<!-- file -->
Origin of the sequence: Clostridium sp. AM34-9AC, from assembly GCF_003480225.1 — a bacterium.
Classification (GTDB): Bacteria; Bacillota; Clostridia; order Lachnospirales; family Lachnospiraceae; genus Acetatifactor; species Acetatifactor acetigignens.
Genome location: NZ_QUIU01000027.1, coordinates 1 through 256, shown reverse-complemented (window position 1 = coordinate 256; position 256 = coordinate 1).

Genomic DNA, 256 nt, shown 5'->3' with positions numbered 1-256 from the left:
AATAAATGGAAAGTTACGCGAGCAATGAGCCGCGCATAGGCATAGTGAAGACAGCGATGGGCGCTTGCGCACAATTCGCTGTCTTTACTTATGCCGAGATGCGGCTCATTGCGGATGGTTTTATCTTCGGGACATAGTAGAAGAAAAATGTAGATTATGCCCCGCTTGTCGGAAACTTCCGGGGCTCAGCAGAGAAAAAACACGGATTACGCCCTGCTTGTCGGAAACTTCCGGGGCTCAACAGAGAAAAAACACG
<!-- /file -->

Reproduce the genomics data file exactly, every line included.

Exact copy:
Origin of the sequence: Clostridium sp. AM34-9AC, from assembly GCF_003480225.1 — a bacterium.
Classification (GTDB): Bacteria; Bacillota; Clostridia; order Lachnospirales; family Lachnospiraceae; genus Acetatifactor; species Acetatifactor acetigignens.
Genome location: NZ_QUIU01000027.1, coordinates 1 through 256, shown reverse-complemented (window position 1 = coordinate 256; position 256 = coordinate 1).

Genomic DNA, 256 nt, shown 5'->3' with positions numbered 1-256 from the left:
AATAAATGGAAAGTTACGCGAGCAATGAGCCGCGCATAGGCATAGTGAAGACAGCGATGGGCGCTTGCGCACAATTCGCTGTCTTTACTTATGCCGAGATGCGGCTCATTGCGGATGGTTTTATCTTCGGGACATAGTAGAAGAAAAATGTAGATTATGCCCCGCTTGTCGGAAACTTCCGGGGCTCAGCAGAGAAAAAACACGGATTACGCCCTGCTTGTCGGAAACTTCCGGGGCTCAACAGAGAAAAAACACG